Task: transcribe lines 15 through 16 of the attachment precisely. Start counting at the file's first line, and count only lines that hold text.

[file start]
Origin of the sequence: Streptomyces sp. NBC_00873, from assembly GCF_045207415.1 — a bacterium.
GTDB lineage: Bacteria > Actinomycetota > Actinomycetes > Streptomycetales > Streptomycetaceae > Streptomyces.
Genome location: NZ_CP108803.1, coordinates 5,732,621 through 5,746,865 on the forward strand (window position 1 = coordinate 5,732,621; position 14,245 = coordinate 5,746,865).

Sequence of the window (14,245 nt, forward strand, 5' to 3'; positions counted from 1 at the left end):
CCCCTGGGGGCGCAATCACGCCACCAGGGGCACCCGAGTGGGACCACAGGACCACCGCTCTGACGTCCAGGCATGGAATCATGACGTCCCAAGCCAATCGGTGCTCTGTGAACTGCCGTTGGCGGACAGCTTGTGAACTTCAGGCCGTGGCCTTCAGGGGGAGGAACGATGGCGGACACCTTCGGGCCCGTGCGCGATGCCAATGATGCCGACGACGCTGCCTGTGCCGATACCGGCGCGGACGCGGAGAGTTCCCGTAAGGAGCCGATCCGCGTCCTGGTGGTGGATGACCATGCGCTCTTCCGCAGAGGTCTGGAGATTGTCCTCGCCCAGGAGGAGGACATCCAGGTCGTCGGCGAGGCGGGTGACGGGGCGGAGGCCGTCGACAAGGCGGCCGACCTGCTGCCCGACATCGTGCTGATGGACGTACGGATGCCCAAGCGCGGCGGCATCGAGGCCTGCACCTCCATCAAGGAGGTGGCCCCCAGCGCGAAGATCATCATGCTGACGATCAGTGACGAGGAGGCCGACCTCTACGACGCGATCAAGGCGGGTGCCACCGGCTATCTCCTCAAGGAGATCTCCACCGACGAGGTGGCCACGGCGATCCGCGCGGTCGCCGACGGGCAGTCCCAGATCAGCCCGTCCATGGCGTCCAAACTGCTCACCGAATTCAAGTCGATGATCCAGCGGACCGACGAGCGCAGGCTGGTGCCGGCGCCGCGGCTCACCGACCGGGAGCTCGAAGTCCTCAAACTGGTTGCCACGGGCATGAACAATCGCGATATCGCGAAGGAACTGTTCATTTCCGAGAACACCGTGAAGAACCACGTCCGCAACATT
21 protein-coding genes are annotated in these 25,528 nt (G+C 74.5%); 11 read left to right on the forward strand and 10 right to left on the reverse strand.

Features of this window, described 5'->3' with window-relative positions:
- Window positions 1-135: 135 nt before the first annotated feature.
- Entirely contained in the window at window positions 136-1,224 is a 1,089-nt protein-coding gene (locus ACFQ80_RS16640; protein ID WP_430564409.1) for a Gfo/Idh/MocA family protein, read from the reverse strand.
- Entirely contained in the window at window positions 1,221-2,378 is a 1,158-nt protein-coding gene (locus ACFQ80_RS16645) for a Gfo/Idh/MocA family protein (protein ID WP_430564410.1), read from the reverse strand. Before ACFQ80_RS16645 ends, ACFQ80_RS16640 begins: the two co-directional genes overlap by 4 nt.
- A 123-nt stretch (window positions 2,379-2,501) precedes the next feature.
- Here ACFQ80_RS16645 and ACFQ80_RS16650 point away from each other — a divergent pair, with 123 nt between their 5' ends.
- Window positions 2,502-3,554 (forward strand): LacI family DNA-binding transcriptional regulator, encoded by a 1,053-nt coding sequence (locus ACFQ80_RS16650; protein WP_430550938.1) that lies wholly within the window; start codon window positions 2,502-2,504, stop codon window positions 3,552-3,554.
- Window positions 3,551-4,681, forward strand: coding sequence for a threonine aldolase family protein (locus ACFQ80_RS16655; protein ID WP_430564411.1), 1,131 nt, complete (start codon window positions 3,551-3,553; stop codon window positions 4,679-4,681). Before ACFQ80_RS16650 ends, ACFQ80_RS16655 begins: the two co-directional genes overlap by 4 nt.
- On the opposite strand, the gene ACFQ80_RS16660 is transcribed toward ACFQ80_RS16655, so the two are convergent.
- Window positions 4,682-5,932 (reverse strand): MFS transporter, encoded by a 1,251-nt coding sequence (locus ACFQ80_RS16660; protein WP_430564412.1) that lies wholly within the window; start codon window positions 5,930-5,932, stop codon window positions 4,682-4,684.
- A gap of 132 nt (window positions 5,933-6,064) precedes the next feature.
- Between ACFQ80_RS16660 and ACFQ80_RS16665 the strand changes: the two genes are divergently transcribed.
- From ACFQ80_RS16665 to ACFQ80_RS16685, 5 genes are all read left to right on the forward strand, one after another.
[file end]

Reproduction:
- On the opposite strand, the gene ACFQ80_RS16660 is transcribed toward ACFQ80_RS16655, so the two are convergent.
- Window positions 4,682-5,932 (reverse strand): MFS transporter, encoded by a 1,251-nt coding sequence (locus ACFQ80_RS16660; protein WP_430564412.1) that lies wholly within the window; start codon window positions 5,930-5,932, stop codon window positions 4,682-4,684.